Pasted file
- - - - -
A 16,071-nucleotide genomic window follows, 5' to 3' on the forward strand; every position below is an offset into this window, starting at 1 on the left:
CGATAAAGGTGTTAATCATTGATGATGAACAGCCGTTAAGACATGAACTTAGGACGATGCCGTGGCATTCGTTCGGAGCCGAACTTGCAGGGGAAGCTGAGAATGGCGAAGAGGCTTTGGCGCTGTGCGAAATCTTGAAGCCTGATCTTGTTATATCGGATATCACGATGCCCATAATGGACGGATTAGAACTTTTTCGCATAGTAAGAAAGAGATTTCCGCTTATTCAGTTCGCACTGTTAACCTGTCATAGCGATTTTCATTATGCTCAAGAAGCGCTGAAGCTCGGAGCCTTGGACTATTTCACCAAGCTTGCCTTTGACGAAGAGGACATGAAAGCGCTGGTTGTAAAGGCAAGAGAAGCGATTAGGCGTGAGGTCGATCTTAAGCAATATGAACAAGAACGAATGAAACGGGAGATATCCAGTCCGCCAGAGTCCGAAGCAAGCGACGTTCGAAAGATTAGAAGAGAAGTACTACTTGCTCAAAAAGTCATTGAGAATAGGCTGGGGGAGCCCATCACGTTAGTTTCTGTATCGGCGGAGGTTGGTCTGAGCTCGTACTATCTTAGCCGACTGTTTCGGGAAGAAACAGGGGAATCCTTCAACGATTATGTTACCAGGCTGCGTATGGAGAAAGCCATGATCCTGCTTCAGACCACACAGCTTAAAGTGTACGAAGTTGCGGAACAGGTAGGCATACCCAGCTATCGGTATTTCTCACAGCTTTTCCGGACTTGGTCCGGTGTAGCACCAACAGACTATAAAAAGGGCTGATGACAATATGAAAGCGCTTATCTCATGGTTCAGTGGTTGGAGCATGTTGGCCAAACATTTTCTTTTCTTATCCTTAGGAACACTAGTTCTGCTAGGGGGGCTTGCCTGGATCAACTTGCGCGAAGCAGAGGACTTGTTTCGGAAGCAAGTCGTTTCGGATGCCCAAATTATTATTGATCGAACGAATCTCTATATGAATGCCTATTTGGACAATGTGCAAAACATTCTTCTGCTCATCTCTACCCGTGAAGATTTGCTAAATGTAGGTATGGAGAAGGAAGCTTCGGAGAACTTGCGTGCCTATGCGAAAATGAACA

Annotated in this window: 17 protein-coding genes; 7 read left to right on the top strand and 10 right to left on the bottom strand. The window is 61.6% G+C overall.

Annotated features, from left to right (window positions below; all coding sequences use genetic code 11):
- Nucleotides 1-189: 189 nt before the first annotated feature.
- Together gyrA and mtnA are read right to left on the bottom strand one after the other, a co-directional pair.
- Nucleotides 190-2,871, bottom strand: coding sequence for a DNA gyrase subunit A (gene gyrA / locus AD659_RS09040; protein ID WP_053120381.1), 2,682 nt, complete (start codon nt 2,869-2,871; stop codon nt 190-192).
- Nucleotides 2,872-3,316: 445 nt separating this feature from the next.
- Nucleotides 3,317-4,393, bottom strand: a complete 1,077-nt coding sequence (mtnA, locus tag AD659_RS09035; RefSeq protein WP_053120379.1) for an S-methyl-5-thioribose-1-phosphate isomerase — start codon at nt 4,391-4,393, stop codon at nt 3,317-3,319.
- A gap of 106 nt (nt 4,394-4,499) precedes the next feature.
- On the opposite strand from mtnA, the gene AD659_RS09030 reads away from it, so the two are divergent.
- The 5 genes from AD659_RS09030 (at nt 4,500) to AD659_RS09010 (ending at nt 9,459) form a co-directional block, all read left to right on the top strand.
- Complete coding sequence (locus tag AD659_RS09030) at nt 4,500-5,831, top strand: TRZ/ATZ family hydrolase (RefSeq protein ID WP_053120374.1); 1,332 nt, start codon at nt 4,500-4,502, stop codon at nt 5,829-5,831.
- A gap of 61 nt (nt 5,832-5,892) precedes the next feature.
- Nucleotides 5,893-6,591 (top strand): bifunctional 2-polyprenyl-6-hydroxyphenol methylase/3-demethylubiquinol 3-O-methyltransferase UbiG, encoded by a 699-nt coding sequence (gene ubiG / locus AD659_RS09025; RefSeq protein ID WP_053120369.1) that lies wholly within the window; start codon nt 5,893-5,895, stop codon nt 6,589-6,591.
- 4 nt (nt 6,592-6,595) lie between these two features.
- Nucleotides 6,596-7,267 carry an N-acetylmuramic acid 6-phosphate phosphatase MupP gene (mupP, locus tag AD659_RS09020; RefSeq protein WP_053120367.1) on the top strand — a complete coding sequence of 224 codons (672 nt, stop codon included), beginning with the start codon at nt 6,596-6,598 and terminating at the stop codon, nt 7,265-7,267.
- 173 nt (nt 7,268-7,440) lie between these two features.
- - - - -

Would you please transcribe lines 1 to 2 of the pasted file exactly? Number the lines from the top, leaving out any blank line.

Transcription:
A 16,071-nucleotide genomic window follows, 5' to 3' on the forward strand; every position below is an offset into this window, starting at 1 on the left:
CGATAAAGGTGTTAATCATTGATGATGAACAGCCGTTAAGACATGAACTTAGGACGATGCCGTGGCATTCGTTCGGAGCCGAACTTGCAGGGGAAGCTGAGAATGGCGAAGAGGCTTTGGCGCTGTGCGAAATCTTGAAGCCTGATCTTGTTATATCGGATATCACGATGCCCATAATGGACGGATTAGAACTTTTTCGCATAGTAAGAAAGAGATTTCCGCTTATTCAGTTCGCACTGTTAACCTGTCATAGCGATTTTCATTATGCTCAAGAAGCGCTGAAGCTCGGAGCCTTGGACTATTTCACCAAGCTTGCCTTTGACGAAGAGGACATGAAAGCGCTGGTTGTAAAGGCAAGAGAAGCGATTAGGCGTGAGGTCGATCTTAAGCAATATGAACAAGAACGAATGAAACGGGAGATATCCAGTCCGCCAGAGTCCGAAGCAAGCGACGTTCGAAAGATTAGAAGAGAAGTACTACTTGCTCAAAAAGTCATTGAGAATAGGCTGGGGGAGCCCATCACGTTAGTTTCTGTATCGGCGGAGGTTGGTCTGAGCTCGTACTATCTTAGCCGACTGTTTCGGGAAGAAACAGGGGAATCCTTCAACGATTATGTTACCAGGCTGCGTATGGAGAAAGCCATGATCCTGCTTCAGACCACACAGCTTAAAGTGTACGAAGTTGCGGAACAGGTAGGCATACCCAGCTATCGGTATTTCTCACAGCTTTTCCGGACTTGGTCCGGTGTAGCACCAACAGACTATAAAAAGGGCTGATGACAATATGAAAGCGCTTATCTCATGGTTCAGTGGTTGGAGCATGTTGGCCAAACATTTTCTTTTCTTATCCTTAGGAACACTAGTTCTGCTAGGGGGGCTTGCCTGGATCAACTTGCGCGAAGCAGAGGACTTGTTTCGGAAGCAAGTCGTTTCGGATGCCCAAATTATTATTGATCGAACGAATCTCTATATGAATGCCTATTTGGACAATGTGCAAAACATTCTTCTGCTCATCTCTACCCGTGAAGATTTGCTAAATGTAGGTATGGAGAAGGAAGCTTCGGAGAACTTGCGTGCCTATGCGAAAATGAACA